After voters overwhelmingly rejected a property tax that would have raised $500 million annually for the financially struggling Los Angeles Unified School District, the superintendent, mayor and head of the teachers union vowed Wednesday to work together to get more state money for schools.
Riding a wave of public support after settling a six-day teachers strike in January, the union had joined leaders of the nation's second-largest school district to promote Measure EE.
It would have taxed commercial and residential properties 16 cents per square foot of indoor space for 12 years to help pay for the teachers' contract and other obligations.
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The measure on Tuesday's low-interest special election ballot did not come close to garnering the necessary two-thirds majority.
Los Angeles Mayor Eric Garcetti, who helped broker the settlement of the teachers strike, acknowledged the decision to call a special election was risky. He said it came from a sense of urgency over the dire, long-term financial picture of schools.
The district is projecting a half-billion-dollar deficit this budget year and has billions more obligated for pension payments and health coverage for retired teachers.
Student enrollment — which determines how much money the district gets from the state — has been declining as many parents choose to send their children to charter schools.
"It's time to take the fight to Sacramento," Superintendent Austin Beutner said at a news conference Wednesday with the mayor. "We'll ask the governor and Legislature for additional funding for our schools, and we'll continue to inform the communities we serve about the need for local funding for local schools."
Gov. Gavin Newsom's state budget proposal includes "historic investments in schools and support for districts like LAUSD," his office said in a statement Wednesday. The spending plan includes a $3 billion one-time payment to California's teacher pension fund. The governor has also said he wants to help districts that are seeing more of their budgets eaten up by pension obligations.
Beutner and United Teachers Los Angeles President Alex Caputo-Pearl joined forces after the strike ended with a deal that included a 6 percent pay hike for educators and a commitment by the district to reduce class sizes.
Caputo-Pearl said Wednesday that the coalition would back a 2020 ballot initiative that would funnel money to schools by overhauling California's property tax system.
The California's Schools and Communities First ballot initiative, which has qualified for next year's election, would hike property taxes on California businesses and generate revenue for local and state governments that would filter to public education.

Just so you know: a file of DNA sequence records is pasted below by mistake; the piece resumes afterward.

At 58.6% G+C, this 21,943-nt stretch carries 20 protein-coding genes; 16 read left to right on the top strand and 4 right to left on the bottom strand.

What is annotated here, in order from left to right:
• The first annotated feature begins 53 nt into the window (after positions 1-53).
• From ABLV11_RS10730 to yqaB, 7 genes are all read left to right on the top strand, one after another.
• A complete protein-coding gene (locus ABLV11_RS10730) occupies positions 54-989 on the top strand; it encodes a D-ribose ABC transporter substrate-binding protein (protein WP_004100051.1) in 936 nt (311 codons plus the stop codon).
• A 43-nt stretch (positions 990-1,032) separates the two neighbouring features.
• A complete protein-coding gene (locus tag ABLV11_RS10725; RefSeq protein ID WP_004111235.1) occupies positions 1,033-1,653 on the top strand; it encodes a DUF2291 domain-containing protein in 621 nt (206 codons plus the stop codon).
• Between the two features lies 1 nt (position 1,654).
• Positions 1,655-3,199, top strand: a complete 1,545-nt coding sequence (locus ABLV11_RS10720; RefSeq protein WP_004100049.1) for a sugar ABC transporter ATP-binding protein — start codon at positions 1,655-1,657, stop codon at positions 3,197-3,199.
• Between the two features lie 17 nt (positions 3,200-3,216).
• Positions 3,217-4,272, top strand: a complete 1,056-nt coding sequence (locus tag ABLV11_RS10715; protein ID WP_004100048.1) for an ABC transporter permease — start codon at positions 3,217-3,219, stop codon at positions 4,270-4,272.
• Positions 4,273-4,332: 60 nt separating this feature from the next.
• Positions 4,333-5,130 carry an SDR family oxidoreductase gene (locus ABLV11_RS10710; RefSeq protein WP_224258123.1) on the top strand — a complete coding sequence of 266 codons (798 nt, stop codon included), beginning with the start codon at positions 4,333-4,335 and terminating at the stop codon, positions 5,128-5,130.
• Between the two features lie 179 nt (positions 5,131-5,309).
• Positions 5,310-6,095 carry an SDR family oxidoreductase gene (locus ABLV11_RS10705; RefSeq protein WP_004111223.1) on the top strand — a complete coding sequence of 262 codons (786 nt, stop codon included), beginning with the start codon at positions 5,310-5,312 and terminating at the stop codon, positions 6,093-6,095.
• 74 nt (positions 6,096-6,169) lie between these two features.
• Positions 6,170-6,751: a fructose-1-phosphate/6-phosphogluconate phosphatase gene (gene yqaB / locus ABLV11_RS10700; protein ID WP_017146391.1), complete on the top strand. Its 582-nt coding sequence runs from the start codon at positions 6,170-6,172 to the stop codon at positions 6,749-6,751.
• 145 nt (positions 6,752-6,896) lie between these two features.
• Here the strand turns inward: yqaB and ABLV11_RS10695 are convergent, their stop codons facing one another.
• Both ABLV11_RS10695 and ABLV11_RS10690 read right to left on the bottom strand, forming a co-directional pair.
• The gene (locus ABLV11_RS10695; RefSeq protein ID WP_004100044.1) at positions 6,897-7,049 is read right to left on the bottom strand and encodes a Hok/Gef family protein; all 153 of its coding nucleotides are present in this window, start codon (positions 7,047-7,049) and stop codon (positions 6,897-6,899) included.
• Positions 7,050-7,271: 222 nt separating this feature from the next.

It would change a key provision of Proposition 13, the landmark 1978 initiative that capped property taxes, slashing state revenue and saddling school districts with shrinking budgets.
Supporters of the new initiative estimate that more than $11 billion per year would be restored for public schools, community colleges, health clinics and other vital services.
Opponents say increasing property taxes on business would drive jobs out of state and make it more expensive to live in California.
Matt Klink, a spokesman for the "No on EE" campaign, said his group would oppose the 2020 measure, too.
"It's a complete non-starter, especially in a state that currently has a budget surplus," Klink said Wednesday. "The business community has a long history of supporting public education. But we don't like being told what to do, especially in the form of taxes."
The district's budget must be submitted to the county by July 1. Beutner promised it would "get us through the next three years."
The Board of Education voted to place Measure EE on the ballot to provide more locally controlled funding, saying it would help reduce class sizes, as well as attract high-quality teachers and other employees, among other benefits.
Opponents included business and taxpayer organizations that argued the tax would average $537 per property and result in a variety of ills, including rent hikes as landlords passed costs along to tenants in a region already seeing a housing affordability crisis.
Opponents also argued that the measure had no guarantees that tax dollars would be put to use in classrooms. Supporters countered that it had strict taxpayer protections and accountability.
LA Unified has more than 600,000 students in kindergarten through 12th grades in the city of Los Angeles and all or parts of 31 other municipalities and several unincorporated areas.